Nuclear overhauser spectroscopy of chiral CHD methylene groups
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Nuclear magnetic resonance spectroscopy (NMR) can provide a great deal of information about structure and dynamics of biomolecules. The quality of an NMR structure strongly depends on the number of experimental observables and on their accurate conversion into geometric restraints. When distance restraints are derived from nuclear Overhauser effect spectroscopy (NOESY), stereo-specific assignments of prochiral atoms can contribute significantly to the accuracy of NMR structures of proteins and nucleic acids. Here we introduce a series of NOESY-based pulse sequences that can assist in the assignment of chiral CHD methylene protons in random fractionally deuterated proteins. Partial deuteration suppresses spin-diffusion between the two protons of CH2 groups that normally impedes the distinction of cross-relaxation networks for these two protons in NOESY spectra. Three and four-dimensional spectra allow one to distinguish cross-relaxation pathways involving either of the two methylene protons so that one can obtain stereospecific assignments. In addition, the analysis provides a large number of stereospecific distance restraints. Non-uniform sampling was used to ensure optimal signal resolution in 4D spectra and reduce ambiguities of the assignments. Automatic assignment procedures were modified for efficient and accurate stereospecific assignments during automated structure calculations based on 3D spectra. The protocol was applied to calcium-loaded calbindin D9k. A large number of stereospecific assignments lead to a significant improvement of the accuracy of the structure.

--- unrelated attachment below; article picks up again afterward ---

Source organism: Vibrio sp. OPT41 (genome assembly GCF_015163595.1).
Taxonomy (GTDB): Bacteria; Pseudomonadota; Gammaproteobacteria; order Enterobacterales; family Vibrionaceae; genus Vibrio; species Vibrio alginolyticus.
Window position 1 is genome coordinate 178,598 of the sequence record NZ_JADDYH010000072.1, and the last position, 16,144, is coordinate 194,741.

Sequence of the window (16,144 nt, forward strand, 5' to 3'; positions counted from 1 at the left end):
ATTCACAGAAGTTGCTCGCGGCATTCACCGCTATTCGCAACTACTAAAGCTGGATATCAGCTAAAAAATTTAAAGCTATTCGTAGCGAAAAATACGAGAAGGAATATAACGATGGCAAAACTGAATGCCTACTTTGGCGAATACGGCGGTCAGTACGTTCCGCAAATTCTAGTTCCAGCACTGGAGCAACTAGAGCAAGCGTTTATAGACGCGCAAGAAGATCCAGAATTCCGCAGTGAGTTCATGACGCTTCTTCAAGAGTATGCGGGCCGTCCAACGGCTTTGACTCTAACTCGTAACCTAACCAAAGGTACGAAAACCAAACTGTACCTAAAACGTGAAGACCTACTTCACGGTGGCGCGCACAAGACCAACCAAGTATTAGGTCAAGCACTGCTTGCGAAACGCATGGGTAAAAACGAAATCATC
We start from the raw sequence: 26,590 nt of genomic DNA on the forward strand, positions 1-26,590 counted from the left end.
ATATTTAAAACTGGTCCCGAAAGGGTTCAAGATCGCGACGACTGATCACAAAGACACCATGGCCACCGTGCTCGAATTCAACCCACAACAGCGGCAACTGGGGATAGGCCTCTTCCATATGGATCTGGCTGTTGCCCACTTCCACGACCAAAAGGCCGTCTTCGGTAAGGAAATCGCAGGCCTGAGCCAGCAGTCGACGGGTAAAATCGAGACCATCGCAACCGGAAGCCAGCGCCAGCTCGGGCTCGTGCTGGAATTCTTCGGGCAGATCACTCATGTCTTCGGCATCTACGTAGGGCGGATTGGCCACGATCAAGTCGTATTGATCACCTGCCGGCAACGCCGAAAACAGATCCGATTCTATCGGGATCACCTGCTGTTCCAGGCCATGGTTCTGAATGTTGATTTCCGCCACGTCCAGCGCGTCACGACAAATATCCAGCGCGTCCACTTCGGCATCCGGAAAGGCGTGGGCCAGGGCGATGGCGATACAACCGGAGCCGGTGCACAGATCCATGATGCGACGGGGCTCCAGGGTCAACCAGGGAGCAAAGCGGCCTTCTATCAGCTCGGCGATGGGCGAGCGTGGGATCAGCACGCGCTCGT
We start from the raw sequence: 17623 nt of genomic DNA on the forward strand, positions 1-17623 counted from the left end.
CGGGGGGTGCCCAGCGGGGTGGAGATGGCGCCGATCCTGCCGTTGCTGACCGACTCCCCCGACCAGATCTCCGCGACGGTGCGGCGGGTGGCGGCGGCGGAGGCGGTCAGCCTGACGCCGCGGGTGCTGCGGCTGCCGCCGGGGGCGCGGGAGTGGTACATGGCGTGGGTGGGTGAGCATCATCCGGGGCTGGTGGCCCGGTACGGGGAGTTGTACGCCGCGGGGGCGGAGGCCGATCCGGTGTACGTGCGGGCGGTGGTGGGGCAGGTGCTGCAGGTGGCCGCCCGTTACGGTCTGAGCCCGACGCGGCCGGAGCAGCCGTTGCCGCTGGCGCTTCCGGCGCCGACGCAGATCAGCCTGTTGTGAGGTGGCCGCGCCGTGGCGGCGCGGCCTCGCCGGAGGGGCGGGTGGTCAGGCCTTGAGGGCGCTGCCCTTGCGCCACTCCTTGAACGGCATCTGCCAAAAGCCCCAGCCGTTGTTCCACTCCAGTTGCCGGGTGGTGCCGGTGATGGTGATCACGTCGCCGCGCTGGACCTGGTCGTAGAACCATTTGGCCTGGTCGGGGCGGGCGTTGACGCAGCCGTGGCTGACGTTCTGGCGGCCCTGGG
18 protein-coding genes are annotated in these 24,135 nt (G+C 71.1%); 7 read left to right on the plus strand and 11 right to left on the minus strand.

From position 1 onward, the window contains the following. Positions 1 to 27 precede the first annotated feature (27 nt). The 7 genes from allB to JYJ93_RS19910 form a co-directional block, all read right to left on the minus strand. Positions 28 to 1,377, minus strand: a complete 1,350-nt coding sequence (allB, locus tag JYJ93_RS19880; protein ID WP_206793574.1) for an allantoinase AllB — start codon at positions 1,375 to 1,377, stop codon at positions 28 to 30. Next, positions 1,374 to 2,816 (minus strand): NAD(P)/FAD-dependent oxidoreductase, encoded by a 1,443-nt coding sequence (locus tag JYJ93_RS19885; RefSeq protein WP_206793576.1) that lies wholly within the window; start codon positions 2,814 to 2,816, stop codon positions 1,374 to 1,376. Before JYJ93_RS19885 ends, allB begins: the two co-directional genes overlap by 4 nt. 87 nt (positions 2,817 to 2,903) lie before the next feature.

KeywordsNMR spectroscopy Protein structures Nuclear Overhauser spectroscopy Automatic structure calculation
We thank Mikael Akke (Lund University) for a sample of partially deuterated calbindin D9k, as well as Dominique Frueh (Johns Hopkins University) and Lewis Kay (University of Toronto) for fruitful suggestions. This research was supported by the Polish budget funds for science in 2013–2014 (Project IP2012 057872 awarded to J.S.) Access to the Research Infrastructure at University of Warsaw was financed by the European Commission’s FP7 (Contract 228461, EAST-NMR). Financial support of the Bio-NMR Project No. 261863 is gratefully acknowledged.
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